The Corner

Lithwick’s Contortions

I’m pretty skeptical of Dahlia Lithwick’s premises in this Slate article: that John McCain’s opposition to abortion is a political liability, that American women are overwhelmingly pro-choice, that their support for legal abortion goes a long way toward explaining the gender gap. But it is more likely I would have been persuaded to them had Lithwick actually argued for any of them. She just takes them as givens and ignores the plentiful evidence to the contrary (such as the consistent poll finding that women and men do not differ much in their views about what abortion policy should be).

To her limited credit, on two occasions she cites data that, if true, would buttress her argument. In the second sentence of her article, Lithwick declares, “Few Americans (less than 20 percent) want to return to an America in which abortion is almost always illegal, and if they knew McCain’s true views on the subject, most would not vote for him.” That’s a ridiculous reading of the cited poll. It shows that 18 percent of Americans want abortion to be illegal, period. They’re to McCain’s right on the issue.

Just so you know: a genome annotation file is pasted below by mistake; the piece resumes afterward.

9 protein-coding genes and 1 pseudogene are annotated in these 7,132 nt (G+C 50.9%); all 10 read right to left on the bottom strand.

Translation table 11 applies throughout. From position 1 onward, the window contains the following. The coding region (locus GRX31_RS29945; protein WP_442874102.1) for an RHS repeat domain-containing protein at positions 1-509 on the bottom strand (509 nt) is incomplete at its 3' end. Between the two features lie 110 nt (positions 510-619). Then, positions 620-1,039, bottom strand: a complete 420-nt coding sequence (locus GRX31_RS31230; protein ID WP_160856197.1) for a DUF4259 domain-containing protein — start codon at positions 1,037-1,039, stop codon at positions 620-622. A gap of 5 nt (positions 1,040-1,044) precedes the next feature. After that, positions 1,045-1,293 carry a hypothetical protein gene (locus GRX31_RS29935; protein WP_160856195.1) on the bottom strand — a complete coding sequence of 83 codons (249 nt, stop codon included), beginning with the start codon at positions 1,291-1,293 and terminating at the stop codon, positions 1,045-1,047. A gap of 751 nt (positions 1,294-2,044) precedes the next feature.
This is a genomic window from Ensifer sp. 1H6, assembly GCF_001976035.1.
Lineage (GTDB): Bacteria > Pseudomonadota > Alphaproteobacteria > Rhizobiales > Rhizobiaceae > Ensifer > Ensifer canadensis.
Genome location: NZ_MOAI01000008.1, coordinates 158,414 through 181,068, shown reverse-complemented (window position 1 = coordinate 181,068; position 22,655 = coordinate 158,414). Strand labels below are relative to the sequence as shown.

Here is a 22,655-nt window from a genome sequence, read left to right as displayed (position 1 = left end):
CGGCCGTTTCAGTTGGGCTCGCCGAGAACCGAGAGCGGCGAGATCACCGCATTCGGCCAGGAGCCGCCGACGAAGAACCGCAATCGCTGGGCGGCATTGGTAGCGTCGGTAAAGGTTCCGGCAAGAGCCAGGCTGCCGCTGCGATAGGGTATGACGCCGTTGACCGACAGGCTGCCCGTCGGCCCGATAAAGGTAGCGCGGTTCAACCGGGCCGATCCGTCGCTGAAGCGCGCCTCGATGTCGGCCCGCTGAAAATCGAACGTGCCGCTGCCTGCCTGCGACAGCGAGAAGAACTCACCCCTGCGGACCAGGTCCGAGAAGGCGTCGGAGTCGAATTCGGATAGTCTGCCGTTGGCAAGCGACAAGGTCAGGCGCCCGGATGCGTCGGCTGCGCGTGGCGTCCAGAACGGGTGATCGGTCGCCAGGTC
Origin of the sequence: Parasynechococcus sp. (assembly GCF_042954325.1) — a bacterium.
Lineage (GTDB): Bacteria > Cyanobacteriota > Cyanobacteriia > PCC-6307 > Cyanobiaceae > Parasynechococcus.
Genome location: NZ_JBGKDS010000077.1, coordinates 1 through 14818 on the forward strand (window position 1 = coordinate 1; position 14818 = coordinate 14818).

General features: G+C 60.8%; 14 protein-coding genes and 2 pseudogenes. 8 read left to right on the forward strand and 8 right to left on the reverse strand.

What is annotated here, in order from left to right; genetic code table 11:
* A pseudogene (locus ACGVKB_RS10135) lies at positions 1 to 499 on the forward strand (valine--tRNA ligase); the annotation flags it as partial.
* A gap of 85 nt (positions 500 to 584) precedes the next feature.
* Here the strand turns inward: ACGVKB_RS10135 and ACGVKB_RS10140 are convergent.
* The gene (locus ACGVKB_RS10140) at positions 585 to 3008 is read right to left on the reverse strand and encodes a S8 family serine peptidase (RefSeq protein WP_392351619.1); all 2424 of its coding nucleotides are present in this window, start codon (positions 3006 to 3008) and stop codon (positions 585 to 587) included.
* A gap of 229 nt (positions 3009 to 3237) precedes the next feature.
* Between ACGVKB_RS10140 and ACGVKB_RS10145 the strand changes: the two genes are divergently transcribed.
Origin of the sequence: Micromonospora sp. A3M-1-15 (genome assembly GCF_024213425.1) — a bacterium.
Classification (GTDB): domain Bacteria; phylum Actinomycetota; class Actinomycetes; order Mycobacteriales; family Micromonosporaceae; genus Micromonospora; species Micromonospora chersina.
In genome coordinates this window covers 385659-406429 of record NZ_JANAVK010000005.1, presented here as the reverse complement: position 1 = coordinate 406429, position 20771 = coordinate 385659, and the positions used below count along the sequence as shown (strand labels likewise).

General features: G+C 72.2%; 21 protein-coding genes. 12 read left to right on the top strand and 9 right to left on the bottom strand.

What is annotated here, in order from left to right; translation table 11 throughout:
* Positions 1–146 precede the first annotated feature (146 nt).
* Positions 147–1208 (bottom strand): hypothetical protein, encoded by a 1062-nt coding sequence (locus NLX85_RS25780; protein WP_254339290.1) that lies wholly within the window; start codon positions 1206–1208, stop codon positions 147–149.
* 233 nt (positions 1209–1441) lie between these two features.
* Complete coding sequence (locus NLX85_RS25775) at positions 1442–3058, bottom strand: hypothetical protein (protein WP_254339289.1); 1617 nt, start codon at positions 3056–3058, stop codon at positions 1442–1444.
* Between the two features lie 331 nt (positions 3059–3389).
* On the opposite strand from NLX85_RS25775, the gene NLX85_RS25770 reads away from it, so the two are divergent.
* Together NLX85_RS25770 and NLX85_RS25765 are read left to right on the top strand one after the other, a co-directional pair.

It further shows—well, I’ll just quote Linda Hirshman on the subject. “About 60 percent think [abortion] should be allowed under certain limited circumstances. If you unpack that crucial 60 percent, however, even these ‘centrists’ only firmly support abortion in cases in which there is rape, incest, or a threat to the mother’s life or health.” Hirshman’s write-up of the poll appeared nine days before Lithwick’s article, in a publication called Slate.

In the next paragraph, Lithwick links to a write-up of a NARAL poll that purports to show that pro-choice voters turn away from McCain when given a bunch of NARAL talking points about his position on abortion. No doubt many of them would turn away from McCain even if given accurate information about his position (as opposed to what NARAL gives them). But since pro-choice voters are not the entirety of the electorate, that is information of limited usefulness. We’d have to know whether pro-life or ambivalent voters would turn away from Obama upon learning, for example, that he favors taxpayer funding for abortion and has in the past voted to keep some forms of infanticide legal.

Lithwick notes, accurately, that McCain once called for changing the Republican platform to say that abortion should be allowed in the cases of rape and incest, and now says he wants to leave the platform unchanged. But she misleads when she writes that the platform “calls for a human-life amendment banning all abortions and provides no exceptions for rape, incest, or danger to the life of the mother.” Actually, it’s silent on the subject of whether all abortions should be banned or whether there should be exceptions. At most it could be said that it implies what Lithwick claims that it says.

Other than that, good article.

Ramesh Ponnuru is a senior editor for National Review, a columnist for Bloomberg Opinion, a visiting fellow at the American Enterprise Institute, and a senior fellow at the National Review Institute.


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